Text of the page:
Why you need a First Aid Kit & First Aid – CPR/AED Training

Having a fully stocked First Aid kit designed for the eventualities you may face is just good sense, but in some osha logocases its the law.

OSHA and Washington State Labor and Industries regulations on First Aid Training
and Supplies.

It is a requirement of OSHA that employees be given a safe and healthy workplace that is reasonably free of occupational hazards.  However, it is unrealistic to expect accidents not to happen.  Therefore, employers are required to provide medical and first aid personnel and supplies commensurate with the hazards of the workplace.  The details of a workplace medical and first aid program are dependent on the circumstances of each workplace and employer.  The intent of this page is to provide general information that may be of assistance.  If additional information is required, an Occupational Health Professional should be contacted.

Medical and first aid services are addressed in specific standards for the general industry, shipyard employment, marine terminals, longshoring, and the construction industry are:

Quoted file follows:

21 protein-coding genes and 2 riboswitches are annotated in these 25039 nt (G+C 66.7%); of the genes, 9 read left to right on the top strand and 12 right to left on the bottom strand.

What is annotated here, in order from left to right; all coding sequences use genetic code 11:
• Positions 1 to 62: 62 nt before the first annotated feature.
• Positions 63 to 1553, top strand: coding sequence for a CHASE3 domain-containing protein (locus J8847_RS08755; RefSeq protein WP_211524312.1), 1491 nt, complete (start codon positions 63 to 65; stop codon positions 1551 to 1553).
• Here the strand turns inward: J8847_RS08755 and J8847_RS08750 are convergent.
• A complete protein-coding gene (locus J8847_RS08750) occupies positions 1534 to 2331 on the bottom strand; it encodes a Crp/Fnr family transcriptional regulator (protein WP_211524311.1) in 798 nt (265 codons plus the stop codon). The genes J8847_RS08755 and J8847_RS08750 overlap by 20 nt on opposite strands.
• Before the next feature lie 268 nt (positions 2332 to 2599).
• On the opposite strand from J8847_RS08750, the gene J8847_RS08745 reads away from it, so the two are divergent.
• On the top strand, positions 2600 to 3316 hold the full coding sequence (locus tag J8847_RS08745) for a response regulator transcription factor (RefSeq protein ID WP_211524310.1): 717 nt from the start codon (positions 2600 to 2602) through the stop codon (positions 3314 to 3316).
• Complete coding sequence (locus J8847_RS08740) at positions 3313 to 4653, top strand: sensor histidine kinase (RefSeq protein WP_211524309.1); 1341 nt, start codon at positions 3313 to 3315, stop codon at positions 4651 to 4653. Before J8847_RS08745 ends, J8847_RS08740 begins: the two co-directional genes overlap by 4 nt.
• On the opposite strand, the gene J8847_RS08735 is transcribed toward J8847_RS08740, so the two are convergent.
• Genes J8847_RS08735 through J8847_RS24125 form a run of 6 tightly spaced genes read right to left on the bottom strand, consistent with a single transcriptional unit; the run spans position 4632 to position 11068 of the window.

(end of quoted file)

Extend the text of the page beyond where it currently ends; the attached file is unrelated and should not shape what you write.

General Industry (29 CFR 19101910.151, Medical services and first aid.  For an overview of the standard use this link to download OSHA Best Practices Fundamentals of a Workplace First Aid Program.

Is on-line only First Aid Training acceptable to OSHA?  In a word…NO!

Per Regulations (Standards – 29 CFR)

First-aid and CPR Training (Mandatory). – 1910.266 App B

The following is deemed to be the minimal acceptable first-aid and CPR training program for employees:

First-aid and CPR training shall be conducted using the conventional methods of training such as lecture, demonstration, practical exercise and examination (both written and practical).  The length of training must be sufficient to assure that trainees understand the concepts of first aid and can demonstrate their ability to perform the various procedures contained in the outline below.

At a minimum First-aid and CPR training shall consist of the following:

1.  The definition of first aid.

2.  Legal issues of applying first aid (Good Samaritan Laws).

3.  Basic anatomy.

4.  Patient assessment and first aid for the following:

a. Respiratory arrest.

b. Cardiac arrest.

c. Hemorrhage.

d. Lacerations/abrasions.

e. Amputations.

f. Musculoskeletal injuries.

g. Shock.

h. Eye injuries.

i. Burns.

j. Loss of consciousness.

k. Extreme temperature exposure (hypothermia/hyperthermia)

l. Paralysis

m. Poisoning.

n. Loss of mental functioning (psychosis/hallucinations, etc.).

m. Artificial ventilation.

o. Drug overdose.

5.  CPR.

6.  Application of dressings and slings.

7.  Treatment of strains, sprains, and fractures.

8.  Immobilization of injured persons.

9.  Handling and transporting injured persons.

10.  Treatment of bites, stings, or contact with poisonous plants or animals.